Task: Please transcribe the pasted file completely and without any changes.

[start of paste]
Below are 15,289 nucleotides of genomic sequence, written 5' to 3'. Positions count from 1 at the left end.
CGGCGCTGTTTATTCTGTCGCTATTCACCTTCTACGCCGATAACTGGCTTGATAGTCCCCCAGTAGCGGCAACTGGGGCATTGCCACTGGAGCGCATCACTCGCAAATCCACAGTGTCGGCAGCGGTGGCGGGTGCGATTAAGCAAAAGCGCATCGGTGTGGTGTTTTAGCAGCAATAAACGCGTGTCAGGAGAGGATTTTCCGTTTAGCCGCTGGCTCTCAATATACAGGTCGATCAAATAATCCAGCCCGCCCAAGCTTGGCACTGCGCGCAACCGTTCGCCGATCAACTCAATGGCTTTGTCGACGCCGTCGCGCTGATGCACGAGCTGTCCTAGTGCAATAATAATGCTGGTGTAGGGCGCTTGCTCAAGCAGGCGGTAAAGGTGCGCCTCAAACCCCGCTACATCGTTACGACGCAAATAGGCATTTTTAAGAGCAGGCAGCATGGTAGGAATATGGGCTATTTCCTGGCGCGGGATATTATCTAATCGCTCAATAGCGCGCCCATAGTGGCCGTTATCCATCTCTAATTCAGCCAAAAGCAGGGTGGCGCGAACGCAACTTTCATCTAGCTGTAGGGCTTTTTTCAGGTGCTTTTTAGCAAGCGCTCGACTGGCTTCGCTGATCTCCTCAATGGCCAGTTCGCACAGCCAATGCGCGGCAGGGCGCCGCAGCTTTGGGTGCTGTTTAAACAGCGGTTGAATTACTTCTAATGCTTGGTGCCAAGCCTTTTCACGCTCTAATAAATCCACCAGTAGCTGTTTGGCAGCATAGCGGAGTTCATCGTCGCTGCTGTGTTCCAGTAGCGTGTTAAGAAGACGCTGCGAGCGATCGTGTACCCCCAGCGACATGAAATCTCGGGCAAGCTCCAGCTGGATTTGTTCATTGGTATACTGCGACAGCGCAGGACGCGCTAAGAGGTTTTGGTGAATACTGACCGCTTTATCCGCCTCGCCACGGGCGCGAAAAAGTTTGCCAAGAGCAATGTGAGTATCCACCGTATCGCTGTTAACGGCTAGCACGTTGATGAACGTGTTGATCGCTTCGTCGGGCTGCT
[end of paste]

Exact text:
Below are 15,289 nucleotides of genomic sequence, written 5' to 3'. Positions count from 1 at the left end.
CGGCGCTGTTTATTCTGTCGCTATTCACCTTCTACGCCGATAACTGGCTTGATAGTCCCCCAGTAGCGGCAACTGGGGCATTGCCACTGGAGCGCATCACTCGCAAATCCACAGTGTCGGCAGCGGTGGCGGGTGCGATTAAGCAAAAGCGCATCGGTGTGGTGTTTTAGCAGCAATAAACGCGTGTCAGGAGAGGATTTTCCGTTTAGCCGCTGGCTCTCAATATACAGGTCGATCAAATAATCCAGCCCGCCCAAGCTTGGCACTGCGCGCAACCGTTCGCCGATCAACTCAATGGCTTTGTCGACGCCGTCGCGCTGATGCACGAGCTGTCCTAGTGCAATAATAATGCTGGTGTAGGGCGCTTGCTCAAGCAGGCGGTAAAGGTGCGCCTCAAACCCCGCTACATCGTTACGACGCAAATAGGCATTTTTAAGAGCAGGCAGCATGGTAGGAATATGGGCTATTTCCTGGCGCGGGATATTATCTAATCGCTCAATAGCGCGCCCATAGTGGCCGTTATCCATCTCTAATTCAGCCAAAAGCAGGGTGGCGCGAACGCAACTTTCATCTAGCTGTAGGGCTTTTTTCAGGTGCTTTTTAGCAAGCGCTCGACTGGCTTCGCTGATCTCCTCAATGGCCAGTTCGCACAGCCAATGCGCGGCAGGGCGCCGCAGCTTTGGGTGCTGTTTAAACAGCGGTTGAATTACTTCTAATGCTTGGTGCCAAGCCTTTTCACGCTCTAATAAATCCACCAGTAGCTGTTTGGCAGCATAGCGGAGTTCATCGTCGCTGCTGTGTTCCAGTAGCGTGTTAAGAAGACGCTGCGAGCGATCGTGTACCCCCAGCGACATGAAATCTCGGGCAAGCTCCAGCTGGATTTGTTCATTGGTATACTGCGACAGCGCAGGACGCGCTAAGAGGTTTTGGTGAATACTGACCGCTTTATCCGCCTCGCCACGGGCGCGAAAAAGTTTGCCAAGAGCAATGTGAGTATCCACCGTATCGCTGTTAACGGCTAGCACGTTGATGAACGTGTTGATCGCTTCGTCGGGCTGCT